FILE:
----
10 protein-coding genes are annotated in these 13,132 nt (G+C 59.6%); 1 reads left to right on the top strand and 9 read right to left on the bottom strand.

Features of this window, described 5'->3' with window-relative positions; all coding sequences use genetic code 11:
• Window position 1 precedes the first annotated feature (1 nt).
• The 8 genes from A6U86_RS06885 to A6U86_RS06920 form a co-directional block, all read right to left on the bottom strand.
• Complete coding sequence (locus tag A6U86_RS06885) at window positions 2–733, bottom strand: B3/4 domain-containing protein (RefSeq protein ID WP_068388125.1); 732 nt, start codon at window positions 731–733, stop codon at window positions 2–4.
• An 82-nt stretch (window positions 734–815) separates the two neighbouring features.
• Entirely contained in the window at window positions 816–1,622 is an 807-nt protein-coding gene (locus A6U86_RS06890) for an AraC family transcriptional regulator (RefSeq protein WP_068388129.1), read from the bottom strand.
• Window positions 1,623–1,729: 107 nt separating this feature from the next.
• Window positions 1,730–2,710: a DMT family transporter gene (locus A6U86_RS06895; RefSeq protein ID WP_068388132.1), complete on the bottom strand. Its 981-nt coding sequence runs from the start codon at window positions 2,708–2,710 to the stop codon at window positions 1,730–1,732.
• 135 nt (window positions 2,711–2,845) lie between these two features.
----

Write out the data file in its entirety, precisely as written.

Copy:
10 protein-coding genes are annotated in these 13,132 nt (G+C 59.6%); 1 reads left to right on the top strand and 9 read right to left on the bottom strand.

Features of this window, described 5'->3' with window-relative positions; all coding sequences use genetic code 11:
• Window position 1 precedes the first annotated feature (1 nt).
• The 8 genes from A6U86_RS06885 to A6U86_RS06920 form a co-directional block, all read right to left on the bottom strand.
• Complete coding sequence (locus tag A6U86_RS06885) at window positions 2–733, bottom strand: B3/4 domain-containing protein (RefSeq protein ID WP_068388125.1); 732 nt, start codon at window positions 731–733, stop codon at window positions 2–4.
• An 82-nt stretch (window positions 734–815) separates the two neighbouring features.
• Entirely contained in the window at window positions 816–1,622 is an 807-nt protein-coding gene (locus A6U86_RS06890) for an AraC family transcriptional regulator (RefSeq protein WP_068388129.1), read from the bottom strand.
• Window positions 1,623–1,729: 107 nt separating this feature from the next.
• Window positions 1,730–2,710: a DMT family transporter gene (locus A6U86_RS06895; RefSeq protein ID WP_068388132.1), complete on the bottom strand. Its 981-nt coding sequence runs from the start codon at window positions 2,708–2,710 to the stop codon at window positions 1,730–1,732.
• 135 nt (window positions 2,711–2,845) lie between these two features.